Lesser Known Members of Warhol’s Factory
The celebrity of Andy Warhol arguably eclipsed the work and achievements of those belonging to his Factory; but its members were immensely accomplished in their own right. Those that surrounded him were some of the most dynamic and creative people living during his lifetime—talented artists, musicians, writers, and actors—all of whom helped shape his artistic vision while developing their own.
He referred to many of the members at the Factory as Superstars, and many would go on to flourish beyond the Factory. Legendary creative figures such as Jean-Michel Basquiat, David Bowie, Keith Haring, Grace Jones, and Lou Reed passed through the Factory’s doors between 1962 and 1984.
Andy Warhol with Rachel Welch (Source: Los Angeles County Museum of Art)
Unknown creative-types and socialites were also taken into the Factory. Warhol churned out “It” Girls such as Edie Sedgwick, Nico, Viva, and International Velvet. For many in the Factory, Warhol’s infamous quote “In the future everyone will be world-famous for 15 minutes,” applied.
In celebration for Warhol’s birthday, read on to learn about four lesser known members of the Factory.
The artist Brigid Berlin became a member of Warhol’s Factory after meeting Warhol in 1964. Berlin was known for her “Tit Prints,” artworks created by painting with her bare breasts, which she occasionally performed as a live act. Berlin also created themed scrapbooks, which contained cartoons, sketches, and Polaroids relevant to a particular book’s theme. In The Cock Book, Berlin had collected drawings of male genitalia from luminary artists, such as Jasper Johns and Robert Rauschenberg. he scrapbook would later sell at auction for $175,000 to Richard Prince.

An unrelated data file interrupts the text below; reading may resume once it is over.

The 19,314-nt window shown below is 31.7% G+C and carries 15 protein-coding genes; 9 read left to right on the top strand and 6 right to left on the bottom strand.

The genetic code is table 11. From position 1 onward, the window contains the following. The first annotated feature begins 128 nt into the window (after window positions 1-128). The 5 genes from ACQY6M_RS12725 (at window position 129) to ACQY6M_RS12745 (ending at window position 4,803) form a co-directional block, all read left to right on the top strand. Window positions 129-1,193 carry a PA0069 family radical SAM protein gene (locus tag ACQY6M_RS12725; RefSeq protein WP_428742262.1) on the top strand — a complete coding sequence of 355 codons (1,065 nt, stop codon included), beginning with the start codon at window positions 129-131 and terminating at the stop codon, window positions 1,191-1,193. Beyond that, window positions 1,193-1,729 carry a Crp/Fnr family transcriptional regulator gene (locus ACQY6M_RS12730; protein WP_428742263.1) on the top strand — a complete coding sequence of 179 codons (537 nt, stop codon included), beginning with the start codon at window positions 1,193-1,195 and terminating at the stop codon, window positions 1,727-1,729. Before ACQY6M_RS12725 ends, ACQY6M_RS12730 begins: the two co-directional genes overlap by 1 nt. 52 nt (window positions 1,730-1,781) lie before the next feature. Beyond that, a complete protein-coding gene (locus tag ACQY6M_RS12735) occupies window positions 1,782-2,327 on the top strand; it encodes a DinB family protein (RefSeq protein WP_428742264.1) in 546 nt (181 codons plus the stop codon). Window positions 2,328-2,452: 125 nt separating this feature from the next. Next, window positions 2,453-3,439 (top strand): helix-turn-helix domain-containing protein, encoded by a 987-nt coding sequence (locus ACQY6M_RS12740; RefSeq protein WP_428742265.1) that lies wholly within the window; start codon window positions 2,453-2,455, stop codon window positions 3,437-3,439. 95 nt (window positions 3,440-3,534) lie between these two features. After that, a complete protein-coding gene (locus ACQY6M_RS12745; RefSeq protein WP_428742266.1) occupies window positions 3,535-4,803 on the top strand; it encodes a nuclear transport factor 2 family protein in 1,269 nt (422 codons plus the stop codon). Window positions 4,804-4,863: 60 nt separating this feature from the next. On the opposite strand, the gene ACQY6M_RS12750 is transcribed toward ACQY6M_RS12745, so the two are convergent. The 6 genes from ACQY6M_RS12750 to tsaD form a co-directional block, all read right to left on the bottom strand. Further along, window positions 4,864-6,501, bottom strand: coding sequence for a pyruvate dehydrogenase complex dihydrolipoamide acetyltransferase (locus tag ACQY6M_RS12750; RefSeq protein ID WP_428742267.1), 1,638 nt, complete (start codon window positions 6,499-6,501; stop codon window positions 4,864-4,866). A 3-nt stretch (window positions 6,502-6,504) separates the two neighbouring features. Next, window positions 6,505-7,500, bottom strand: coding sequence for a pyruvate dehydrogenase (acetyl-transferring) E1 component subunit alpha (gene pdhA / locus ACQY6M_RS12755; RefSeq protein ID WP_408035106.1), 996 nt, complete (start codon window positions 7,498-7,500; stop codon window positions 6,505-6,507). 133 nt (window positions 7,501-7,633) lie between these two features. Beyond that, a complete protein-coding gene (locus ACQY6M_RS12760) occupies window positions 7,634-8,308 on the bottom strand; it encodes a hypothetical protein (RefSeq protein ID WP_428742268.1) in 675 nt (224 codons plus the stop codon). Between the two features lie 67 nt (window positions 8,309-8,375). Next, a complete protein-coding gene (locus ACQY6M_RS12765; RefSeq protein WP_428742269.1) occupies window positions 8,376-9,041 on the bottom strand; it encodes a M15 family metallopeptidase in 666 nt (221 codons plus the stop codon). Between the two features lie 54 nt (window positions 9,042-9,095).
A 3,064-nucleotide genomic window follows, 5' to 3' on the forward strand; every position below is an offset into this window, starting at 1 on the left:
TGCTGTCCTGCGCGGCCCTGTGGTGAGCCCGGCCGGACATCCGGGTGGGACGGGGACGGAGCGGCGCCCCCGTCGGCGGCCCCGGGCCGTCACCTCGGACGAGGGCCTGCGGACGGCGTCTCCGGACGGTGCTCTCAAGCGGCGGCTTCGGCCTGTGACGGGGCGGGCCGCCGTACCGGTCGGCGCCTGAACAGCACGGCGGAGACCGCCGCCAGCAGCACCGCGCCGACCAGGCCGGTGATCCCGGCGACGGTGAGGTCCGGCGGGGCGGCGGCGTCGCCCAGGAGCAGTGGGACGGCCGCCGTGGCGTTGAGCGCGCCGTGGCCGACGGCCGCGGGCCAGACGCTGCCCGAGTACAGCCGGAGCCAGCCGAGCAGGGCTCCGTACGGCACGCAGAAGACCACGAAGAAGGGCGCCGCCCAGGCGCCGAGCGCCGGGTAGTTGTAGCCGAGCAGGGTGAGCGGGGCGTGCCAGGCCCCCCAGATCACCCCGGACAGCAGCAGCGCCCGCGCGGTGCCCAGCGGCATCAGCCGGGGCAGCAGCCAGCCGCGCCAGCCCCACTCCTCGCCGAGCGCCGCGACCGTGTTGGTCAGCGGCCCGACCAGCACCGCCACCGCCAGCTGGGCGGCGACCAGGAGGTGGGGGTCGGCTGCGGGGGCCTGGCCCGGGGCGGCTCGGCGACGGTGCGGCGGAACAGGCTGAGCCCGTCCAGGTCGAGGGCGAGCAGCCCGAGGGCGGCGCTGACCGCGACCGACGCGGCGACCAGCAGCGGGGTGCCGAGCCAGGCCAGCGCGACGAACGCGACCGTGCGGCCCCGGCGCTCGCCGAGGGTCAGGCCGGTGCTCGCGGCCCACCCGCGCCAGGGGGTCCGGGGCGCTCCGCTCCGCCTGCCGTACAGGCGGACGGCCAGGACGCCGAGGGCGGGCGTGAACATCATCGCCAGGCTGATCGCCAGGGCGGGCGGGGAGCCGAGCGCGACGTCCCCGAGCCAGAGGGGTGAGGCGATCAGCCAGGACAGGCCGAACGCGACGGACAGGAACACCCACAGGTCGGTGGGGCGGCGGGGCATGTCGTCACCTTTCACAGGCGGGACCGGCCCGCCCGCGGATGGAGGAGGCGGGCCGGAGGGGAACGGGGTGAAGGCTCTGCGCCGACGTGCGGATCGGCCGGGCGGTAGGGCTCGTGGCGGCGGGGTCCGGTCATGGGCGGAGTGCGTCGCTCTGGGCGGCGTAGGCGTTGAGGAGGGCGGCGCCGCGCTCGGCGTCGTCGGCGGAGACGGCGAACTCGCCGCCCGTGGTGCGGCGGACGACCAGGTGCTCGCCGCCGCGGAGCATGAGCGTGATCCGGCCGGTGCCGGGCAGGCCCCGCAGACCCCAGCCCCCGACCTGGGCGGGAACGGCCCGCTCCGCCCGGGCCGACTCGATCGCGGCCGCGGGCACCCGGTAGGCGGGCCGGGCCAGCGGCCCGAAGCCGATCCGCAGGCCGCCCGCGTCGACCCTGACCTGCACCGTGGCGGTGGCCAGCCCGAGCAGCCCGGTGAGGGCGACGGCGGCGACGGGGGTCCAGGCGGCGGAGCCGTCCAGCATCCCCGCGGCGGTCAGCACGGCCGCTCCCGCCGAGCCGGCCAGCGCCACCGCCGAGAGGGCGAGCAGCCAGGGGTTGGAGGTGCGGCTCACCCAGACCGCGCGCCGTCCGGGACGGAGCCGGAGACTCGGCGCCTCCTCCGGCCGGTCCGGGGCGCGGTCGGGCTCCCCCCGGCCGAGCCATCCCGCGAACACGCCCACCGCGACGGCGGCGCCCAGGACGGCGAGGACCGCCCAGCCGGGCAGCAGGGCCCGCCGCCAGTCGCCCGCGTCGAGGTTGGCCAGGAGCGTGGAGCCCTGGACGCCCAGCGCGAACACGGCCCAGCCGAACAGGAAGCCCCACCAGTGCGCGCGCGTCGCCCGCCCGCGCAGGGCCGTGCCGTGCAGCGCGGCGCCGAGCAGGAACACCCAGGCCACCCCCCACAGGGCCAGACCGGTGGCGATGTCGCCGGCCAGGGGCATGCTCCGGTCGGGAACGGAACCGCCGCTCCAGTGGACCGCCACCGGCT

Born as James Slattery, Candy Darling was a trans actress who starred in two of Warhol’s films, Flesh and Women in Revolt. Darling also served as muse for the song “Candy Says” by Factory’s house band, The Velvet Underground. Warhol had met Darling in 1967, with fellow Superstar Jackie Curtis. Warhol would later cast her in a comedic scene for Flesh and she would go on to star as socialite, joining a woman’s liberation group in Women in Revolt. On her deathbed, just a few short years after meeting Warhol, Darling wrote a letter for Warhol and his Factory members saying, “I wish I could meet you all again.”
The death of Rotten Rita inspired Lou Reed for his 1992 album, Magic and Loss.
Referred to as “The Mayor” at the Factory, Rotten Rita was a influential member among the Factory cohorts. She was born as Kenneth Rapp and worked a day job at a fabric store. Although, not an artist herself, Rita encouraged those around her to pursue their creative endeavors. She was the muse of multiple songs written by Lou Reed of the Velvet Underground. Warhol wrote in his memoir about her being “The Mayor,” which was given to her “because [s]he screws everybody in town”.
Isabelle Collin Dufresne was an artist and author, as well as serving as muse to both Salvador Dalí and Warhol. In 1963, Dalí introduced Dufresne to Warhol. As suggested by Warhol, Dufresne adopted the stage name Ultra Violet, as her hair was often dyed a purple shade. In 1988, Ultra Violet published her autobiography Famous for 15 minutes: My Years with Andy Warhol.
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